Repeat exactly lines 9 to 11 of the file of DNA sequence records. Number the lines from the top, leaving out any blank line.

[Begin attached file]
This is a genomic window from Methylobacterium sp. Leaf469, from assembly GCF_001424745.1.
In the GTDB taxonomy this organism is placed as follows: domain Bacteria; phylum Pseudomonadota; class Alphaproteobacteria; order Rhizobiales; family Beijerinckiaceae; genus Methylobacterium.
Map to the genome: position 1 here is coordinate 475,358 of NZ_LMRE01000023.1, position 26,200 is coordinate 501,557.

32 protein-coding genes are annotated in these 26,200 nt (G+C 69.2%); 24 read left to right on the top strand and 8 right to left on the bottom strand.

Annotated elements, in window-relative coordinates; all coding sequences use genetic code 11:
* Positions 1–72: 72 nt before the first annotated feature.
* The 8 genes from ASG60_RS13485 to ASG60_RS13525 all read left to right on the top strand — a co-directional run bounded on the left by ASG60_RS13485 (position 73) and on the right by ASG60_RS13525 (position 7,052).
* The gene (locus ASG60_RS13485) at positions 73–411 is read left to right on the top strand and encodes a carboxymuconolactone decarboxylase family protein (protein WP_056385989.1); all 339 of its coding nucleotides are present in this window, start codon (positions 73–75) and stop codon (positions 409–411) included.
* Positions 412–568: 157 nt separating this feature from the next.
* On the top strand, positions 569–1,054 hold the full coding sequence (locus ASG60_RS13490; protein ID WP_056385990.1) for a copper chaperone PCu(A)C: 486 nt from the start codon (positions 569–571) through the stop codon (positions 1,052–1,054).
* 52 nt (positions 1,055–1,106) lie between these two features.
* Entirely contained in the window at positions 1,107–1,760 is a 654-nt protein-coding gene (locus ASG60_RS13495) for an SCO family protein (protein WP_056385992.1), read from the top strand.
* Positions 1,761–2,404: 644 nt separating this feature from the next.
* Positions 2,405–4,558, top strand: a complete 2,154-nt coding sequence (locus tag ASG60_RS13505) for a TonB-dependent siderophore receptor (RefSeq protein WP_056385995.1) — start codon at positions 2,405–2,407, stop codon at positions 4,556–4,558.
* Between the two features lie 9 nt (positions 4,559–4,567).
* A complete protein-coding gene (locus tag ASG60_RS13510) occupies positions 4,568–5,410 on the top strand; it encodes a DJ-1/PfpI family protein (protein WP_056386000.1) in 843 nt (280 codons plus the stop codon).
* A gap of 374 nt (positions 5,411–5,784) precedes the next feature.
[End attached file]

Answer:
* Positions 412–568: 157 nt separating this feature from the next.
* On the top strand, positions 569–1,054 hold the full coding sequence (locus ASG60_RS13490; protein ID WP_056385990.1) for a copper chaperone PCu(A)C: 486 nt from the start codon (positions 569–571) through the stop codon (positions 1,052–1,054).
* 52 nt (positions 1,055–1,106) lie between these two features.